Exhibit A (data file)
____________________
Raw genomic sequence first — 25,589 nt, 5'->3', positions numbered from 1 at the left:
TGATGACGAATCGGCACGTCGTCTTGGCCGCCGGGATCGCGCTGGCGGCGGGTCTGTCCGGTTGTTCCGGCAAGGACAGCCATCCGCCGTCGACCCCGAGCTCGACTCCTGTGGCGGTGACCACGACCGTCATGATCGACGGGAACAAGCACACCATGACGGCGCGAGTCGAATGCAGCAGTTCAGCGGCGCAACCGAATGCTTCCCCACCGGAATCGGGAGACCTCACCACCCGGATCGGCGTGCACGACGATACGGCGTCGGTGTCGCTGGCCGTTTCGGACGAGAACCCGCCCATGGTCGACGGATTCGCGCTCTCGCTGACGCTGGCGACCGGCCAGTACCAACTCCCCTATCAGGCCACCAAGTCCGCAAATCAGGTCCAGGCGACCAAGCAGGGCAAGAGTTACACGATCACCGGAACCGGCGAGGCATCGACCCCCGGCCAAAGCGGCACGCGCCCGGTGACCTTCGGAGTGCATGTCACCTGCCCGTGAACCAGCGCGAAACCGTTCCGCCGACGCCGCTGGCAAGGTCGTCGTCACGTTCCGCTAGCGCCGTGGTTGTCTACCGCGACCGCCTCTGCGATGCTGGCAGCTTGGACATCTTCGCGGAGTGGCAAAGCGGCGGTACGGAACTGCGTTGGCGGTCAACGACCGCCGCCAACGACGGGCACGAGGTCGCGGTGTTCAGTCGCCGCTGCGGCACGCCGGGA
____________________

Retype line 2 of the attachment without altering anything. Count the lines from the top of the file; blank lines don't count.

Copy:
TGATGACGAATCGGCACGTCGTCTTGGCCGCCGGGATCGCGCTGGCGGCGGGTCTGTCCGGTTGTTCCGGCAAGGACAGCCATCCGCCGTCGACCCCGAGCTCGACTCCTGTGGCGGTGACCACGACCGTCATGATCGACGGGAACAAGCACACCATGACGGCGCGAGTCGAATGCAGCAGTTCAGCGGCGCAACCGAATGCTTCCCCACCGGAATCGGGAGACCTCACCACCCGGATCGGCGTGCACGACGATACGGCGTCGGTGTCGCTGGCCGTTTCGGACGAGAACCCGCCCATGGTCGACGGATTCGCGCTCTCGCTGACGCTGGCGACCGGCCAGTACCAACTCCCCTATCAGGCCACCAAGTCCGCAAATCAGGTCCAGGCGACCAAGCAGGGCAAGAGTTACACGATCACCGGAACCGGCGAGGCATCGACCCCCGGCCAAAGCGGCACGCGCCCGGTGACCTTCGGAGTGCATGTCACCTGCCCGTGAACCAGCGCGAAACCGTTCCGCCGACGCCGCTGGCAAGGTCGTCGTCACGTTCCGCTAGCGCCGTGGTTGTCTACCGCGACCGCCTCTGCGATGCTGGCAGCTTGGACATCTTCGCGGAGTGGCAAAGCGGCGGTACGGAACTGCGTTGGCGGTCAACGACCGCCGCCAACGACGGGCACGAGGTCGCGGTGTTCAGTCGCCGCTGCGGCACGCCGGGA